Tag Archives: Hillel

Jewish Friday Night Tradition in College

Text: Every Friday evening at sundown, the informant and his friends, many who are non Jewish, gather at USC Hillel, the Jewish center, for a communal dinner. Before eating, they recite two traditional prayers: the Hamotzi over bread and the Kiddush over wine. The meal typically includes chicken, challah bread, wine, and vegetables. This dinner marks the beginning of Shabbat, which lasts from sundown on Friday to sundown on Saturday. During Shabbat, observant Jews refrain from work-related activities, including turning lights on or off. The informant participates primarily in the dinners rather than observing the full Sabbath restrictions. This weekly observance commemorates God’s creation of the world in six days and His rest on the seventh, serving as a time of rest and rejuvenation for the community.

Context: The informant does this for fun and because it’s nice to not pay for food in college sometimes, as he puts it. He started doing it once he got to USC and started bringing his friends who weren’t Jewish because they also wanted free food and were allowed to go as well. He doesn’t participate because its too much work to stop everything for a day but he likes being around other Jewish people and sharing it with his friends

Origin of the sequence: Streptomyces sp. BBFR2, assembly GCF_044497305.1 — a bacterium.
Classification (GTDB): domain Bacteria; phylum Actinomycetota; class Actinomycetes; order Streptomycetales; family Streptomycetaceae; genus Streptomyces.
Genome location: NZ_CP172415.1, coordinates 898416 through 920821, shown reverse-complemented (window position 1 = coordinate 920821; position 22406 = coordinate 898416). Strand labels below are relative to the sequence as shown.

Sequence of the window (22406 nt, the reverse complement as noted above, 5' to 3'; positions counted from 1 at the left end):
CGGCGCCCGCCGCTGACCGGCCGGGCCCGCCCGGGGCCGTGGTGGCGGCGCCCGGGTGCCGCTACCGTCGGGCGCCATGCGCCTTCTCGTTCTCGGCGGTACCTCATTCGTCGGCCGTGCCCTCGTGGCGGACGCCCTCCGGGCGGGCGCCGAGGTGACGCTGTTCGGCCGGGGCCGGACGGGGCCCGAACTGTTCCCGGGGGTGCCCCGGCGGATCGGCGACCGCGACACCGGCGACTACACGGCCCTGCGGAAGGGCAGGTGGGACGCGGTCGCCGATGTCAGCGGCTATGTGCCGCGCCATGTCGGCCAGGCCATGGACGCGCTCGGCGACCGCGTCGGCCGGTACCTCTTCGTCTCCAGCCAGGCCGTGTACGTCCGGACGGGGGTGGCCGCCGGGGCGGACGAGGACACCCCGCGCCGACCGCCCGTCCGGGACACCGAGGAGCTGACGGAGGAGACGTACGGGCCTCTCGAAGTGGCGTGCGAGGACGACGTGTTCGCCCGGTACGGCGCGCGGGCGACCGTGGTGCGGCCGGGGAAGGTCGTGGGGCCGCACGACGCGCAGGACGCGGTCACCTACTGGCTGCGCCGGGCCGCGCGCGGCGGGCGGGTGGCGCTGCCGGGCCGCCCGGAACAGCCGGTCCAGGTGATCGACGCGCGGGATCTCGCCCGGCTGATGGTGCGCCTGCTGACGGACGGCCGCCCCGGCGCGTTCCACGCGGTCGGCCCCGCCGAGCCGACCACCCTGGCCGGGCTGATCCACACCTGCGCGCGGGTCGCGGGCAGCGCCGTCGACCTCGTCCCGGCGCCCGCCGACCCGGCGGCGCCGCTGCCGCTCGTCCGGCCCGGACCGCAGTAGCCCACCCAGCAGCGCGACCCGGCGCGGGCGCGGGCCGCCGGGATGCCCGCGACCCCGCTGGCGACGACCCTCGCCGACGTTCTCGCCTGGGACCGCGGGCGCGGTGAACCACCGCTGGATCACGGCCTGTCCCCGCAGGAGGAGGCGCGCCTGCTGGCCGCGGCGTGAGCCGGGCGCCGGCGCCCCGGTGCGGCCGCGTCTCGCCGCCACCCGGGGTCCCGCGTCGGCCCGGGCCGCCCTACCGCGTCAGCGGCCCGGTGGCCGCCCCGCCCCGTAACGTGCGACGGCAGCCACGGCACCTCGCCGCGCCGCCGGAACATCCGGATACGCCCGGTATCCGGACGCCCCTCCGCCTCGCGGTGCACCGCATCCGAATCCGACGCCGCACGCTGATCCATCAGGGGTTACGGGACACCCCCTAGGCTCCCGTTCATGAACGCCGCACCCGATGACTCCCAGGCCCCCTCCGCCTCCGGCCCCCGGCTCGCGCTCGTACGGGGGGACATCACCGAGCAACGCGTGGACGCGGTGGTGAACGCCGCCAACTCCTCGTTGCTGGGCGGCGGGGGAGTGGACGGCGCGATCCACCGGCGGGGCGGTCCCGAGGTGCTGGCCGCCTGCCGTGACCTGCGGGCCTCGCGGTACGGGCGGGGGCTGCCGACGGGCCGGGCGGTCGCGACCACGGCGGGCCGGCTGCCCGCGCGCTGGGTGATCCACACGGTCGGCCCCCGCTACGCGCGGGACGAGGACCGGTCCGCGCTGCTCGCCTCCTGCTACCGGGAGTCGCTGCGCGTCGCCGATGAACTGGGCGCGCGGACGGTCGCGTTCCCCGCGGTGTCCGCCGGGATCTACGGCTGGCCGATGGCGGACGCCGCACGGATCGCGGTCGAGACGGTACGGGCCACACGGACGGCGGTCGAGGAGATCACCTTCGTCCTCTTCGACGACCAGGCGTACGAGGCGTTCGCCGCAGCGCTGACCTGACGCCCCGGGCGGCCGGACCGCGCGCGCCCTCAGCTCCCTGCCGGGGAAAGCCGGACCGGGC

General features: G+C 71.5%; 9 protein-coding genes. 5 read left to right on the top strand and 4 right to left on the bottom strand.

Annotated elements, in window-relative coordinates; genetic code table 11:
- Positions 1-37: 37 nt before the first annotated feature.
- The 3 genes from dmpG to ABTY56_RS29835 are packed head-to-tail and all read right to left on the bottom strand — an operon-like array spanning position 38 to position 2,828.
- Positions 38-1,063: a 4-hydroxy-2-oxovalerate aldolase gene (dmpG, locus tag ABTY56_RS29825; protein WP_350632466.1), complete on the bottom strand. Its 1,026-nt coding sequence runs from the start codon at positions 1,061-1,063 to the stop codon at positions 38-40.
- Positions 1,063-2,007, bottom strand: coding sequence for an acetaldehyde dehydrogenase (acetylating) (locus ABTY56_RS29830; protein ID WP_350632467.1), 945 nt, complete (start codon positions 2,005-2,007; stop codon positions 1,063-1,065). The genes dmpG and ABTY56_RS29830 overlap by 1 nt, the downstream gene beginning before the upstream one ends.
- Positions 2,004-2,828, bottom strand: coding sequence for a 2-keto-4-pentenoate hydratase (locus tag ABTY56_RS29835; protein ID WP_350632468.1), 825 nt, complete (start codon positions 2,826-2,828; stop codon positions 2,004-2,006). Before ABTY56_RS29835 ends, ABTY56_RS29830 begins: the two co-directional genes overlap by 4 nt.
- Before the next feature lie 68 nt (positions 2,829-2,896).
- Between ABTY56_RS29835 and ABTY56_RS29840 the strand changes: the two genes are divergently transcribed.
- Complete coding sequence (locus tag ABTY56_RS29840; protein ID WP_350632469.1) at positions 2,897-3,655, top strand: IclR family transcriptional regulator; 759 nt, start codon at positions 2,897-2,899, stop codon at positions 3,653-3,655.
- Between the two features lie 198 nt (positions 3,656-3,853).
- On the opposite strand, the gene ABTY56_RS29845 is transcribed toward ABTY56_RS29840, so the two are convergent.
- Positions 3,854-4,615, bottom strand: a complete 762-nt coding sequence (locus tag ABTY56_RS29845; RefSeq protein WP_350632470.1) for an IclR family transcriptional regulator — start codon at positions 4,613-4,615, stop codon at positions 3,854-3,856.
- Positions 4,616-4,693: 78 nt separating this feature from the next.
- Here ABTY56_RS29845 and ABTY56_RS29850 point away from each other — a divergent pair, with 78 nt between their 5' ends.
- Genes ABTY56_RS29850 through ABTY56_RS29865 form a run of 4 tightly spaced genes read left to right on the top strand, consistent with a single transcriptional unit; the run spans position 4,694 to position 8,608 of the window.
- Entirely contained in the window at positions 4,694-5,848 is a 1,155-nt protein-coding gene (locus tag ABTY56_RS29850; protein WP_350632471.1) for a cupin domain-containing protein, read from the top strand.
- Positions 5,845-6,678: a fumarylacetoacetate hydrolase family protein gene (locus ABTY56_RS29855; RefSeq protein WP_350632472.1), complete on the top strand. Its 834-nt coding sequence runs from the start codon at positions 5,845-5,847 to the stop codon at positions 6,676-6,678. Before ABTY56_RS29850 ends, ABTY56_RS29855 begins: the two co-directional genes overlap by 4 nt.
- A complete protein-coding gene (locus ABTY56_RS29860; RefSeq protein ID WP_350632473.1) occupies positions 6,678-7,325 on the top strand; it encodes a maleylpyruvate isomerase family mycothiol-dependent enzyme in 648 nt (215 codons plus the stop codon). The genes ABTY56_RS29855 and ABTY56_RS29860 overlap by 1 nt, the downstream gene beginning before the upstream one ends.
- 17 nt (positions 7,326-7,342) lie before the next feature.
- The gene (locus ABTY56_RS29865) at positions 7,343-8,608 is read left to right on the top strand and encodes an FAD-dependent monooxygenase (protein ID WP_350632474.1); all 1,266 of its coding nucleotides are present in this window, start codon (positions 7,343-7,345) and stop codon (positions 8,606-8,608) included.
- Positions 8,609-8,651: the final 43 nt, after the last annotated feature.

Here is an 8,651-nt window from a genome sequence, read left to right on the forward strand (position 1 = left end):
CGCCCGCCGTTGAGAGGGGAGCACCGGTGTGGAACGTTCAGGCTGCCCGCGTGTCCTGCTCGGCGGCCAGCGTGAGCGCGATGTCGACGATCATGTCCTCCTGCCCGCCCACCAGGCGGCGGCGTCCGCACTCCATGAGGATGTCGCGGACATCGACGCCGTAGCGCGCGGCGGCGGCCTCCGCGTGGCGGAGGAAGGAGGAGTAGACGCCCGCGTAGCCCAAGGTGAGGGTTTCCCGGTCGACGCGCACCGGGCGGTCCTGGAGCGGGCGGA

Analysis: The communal Shabbat dinners at USC Hillel highlight the adaptive and inclusive nature of cultural traditions within a modern context. These gatherings, which blend traditional Jewish prayers like the Hamotzi and Kiddush with the practicalities of college life, showcase how cultural practices can serve both religious and social functions. The inclusion of non-Jewish friends in these dinners emphasizes the role of folklore in building community and fostering intercultural understanding. While the informant participates more for social and economic reasons than religious observance, this adaptation of the Shabbat tradition underscores the flexible ways in which individuals can engage with cultural heritage. This practice not only honors the historical and spiritual significance of Shabbat but also adapts it to contemporary settings, making it accessible and relevant to a broader audience.

Shabbat Dinner

The informant describes themselves, “I’m a queer cis-gendered female, I’m part Mexican-American, part Persian-Israeli. I’m a student at USC. I’m Jewish. I’m about to hopefully be an EMT, if all works out.” Also – “I’m a really big cat lady.”